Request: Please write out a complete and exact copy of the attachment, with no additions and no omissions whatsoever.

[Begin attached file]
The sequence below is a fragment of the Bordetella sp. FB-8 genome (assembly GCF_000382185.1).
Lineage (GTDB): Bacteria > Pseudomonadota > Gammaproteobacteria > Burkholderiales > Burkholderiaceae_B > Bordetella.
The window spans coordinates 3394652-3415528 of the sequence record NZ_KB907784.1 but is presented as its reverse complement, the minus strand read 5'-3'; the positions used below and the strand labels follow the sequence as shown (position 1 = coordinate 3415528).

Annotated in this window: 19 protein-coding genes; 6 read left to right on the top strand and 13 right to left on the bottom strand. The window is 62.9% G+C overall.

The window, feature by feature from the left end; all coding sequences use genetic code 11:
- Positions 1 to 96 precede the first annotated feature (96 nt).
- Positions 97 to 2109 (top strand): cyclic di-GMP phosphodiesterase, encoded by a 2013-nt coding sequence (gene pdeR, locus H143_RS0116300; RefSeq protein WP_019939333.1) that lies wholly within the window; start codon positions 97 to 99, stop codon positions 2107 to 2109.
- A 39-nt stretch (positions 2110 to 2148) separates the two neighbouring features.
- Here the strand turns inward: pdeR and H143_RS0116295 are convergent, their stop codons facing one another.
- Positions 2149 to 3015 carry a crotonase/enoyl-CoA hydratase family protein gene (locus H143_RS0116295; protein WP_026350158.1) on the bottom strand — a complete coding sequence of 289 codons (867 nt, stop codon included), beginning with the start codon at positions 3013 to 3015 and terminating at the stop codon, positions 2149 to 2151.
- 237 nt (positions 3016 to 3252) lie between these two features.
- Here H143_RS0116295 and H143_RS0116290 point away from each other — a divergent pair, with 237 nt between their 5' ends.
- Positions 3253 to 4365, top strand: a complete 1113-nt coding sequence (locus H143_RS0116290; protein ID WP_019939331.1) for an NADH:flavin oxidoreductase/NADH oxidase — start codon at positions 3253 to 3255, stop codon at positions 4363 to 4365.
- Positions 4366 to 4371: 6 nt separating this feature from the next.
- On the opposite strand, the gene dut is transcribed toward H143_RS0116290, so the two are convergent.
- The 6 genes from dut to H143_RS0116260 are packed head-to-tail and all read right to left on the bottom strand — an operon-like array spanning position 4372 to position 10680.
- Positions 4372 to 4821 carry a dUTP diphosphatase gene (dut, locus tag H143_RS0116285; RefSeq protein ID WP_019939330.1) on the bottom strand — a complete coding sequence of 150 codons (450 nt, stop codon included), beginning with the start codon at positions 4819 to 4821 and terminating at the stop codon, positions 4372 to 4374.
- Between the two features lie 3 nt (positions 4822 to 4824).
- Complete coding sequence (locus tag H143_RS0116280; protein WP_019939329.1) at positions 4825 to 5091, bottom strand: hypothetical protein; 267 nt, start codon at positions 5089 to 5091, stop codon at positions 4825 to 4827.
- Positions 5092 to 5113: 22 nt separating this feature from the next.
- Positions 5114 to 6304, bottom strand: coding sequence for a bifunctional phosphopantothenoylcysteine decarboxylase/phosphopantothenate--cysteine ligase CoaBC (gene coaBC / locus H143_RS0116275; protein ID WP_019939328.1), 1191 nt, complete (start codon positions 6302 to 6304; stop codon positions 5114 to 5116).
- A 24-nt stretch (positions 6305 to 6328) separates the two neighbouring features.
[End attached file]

The sequence below is a fragment of the Bordetella sp. FB-8 genome (assembly GCF_000382185.1).
Lineage (GTDB): Bacteria > Pseudomonadota > Gammaproteobacteria > Burkholderiales > Burkholderiaceae_B > Bordetella.
The window spans coordinates 3394652-3415528 of the sequence record NZ_KB907784.1 but is presented as its reverse complement, the minus strand read 5'-3'; the positions used below and the strand labels follow the sequence as shown (position 1 = coordinate 3415528).

Annotated in this window: 19 protein-coding genes; 6 read left to right on the top strand and 13 right to left on the bottom strand. The window is 62.9% G+C overall.

The window, feature by feature from the left end; all coding sequences use genetic code 11:
- Positions 1 to 96 precede the first annotated feature (96 nt).
- Positions 97 to 2109 (top strand): cyclic di-GMP phosphodiesterase, encoded by a 2013-nt coding sequence (gene pdeR, locus H143_RS0116300; RefSeq protein WP_019939333.1) that lies wholly within the window; start codon positions 97 to 99, stop codon positions 2107 to 2109.
- A 39-nt stretch (positions 2110 to 2148) separates the two neighbouring features.
- Here the strand turns inward: pdeR and H143_RS0116295 are convergent, their stop codons facing one another.
- Positions 2149 to 3015 carry a crotonase/enoyl-CoA hydratase family protein gene (locus H143_RS0116295; protein WP_026350158.1) on the bottom strand — a complete coding sequence of 289 codons (867 nt, stop codon included), beginning with the start codon at positions 3013 to 3015 and terminating at the stop codon, positions 2149 to 2151.
- 237 nt (positions 3016 to 3252) lie between these two features.
- Here H143_RS0116295 and H143_RS0116290 point away from each other — a divergent pair, with 237 nt between their 5' ends.
- Positions 3253 to 4365, top strand: a complete 1113-nt coding sequence (locus H143_RS0116290; protein ID WP_019939331.1) for an NADH:flavin oxidoreductase/NADH oxidase — start codon at positions 3253 to 3255, stop codon at positions 4363 to 4365.
- Positions 4366 to 4371: 6 nt separating this feature from the next.
- On the opposite strand, the gene dut is transcribed toward H143_RS0116290, so the two are convergent.
- The 6 genes from dut to H143_RS0116260 are packed head-to-tail and all read right to left on the bottom strand — an operon-like array spanning position 4372 to position 10680.
- Positions 4372 to 4821 carry a dUTP diphosphatase gene (dut, locus tag H143_RS0116285; RefSeq protein ID WP_019939330.1) on the bottom strand — a complete coding sequence of 150 codons (450 nt, stop codon included), beginning with the start codon at positions 4819 to 4821 and terminating at the stop codon, positions 4372 to 4374.
- Between the two features lie 3 nt (positions 4822 to 4824).
- Complete coding sequence (locus tag H143_RS0116280; protein WP_019939329.1) at positions 4825 to 5091, bottom strand: hypothetical protein; 267 nt, start codon at positions 5089 to 5091, stop codon at positions 4825 to 4827.
- Positions 5092 to 5113: 22 nt separating this feature from the next.
- Positions 5114 to 6304, bottom strand: coding sequence for a bifunctional phosphopantothenoylcysteine decarboxylase/phosphopantothenate--cysteine ligase CoaBC (gene coaBC / locus H143_RS0116275; protein ID WP_019939328.1), 1191 nt, complete (start codon positions 6302 to 6304; stop codon positions 5114 to 5116).
- A 24-nt stretch (positions 6305 to 6328) separates the two neighbouring features.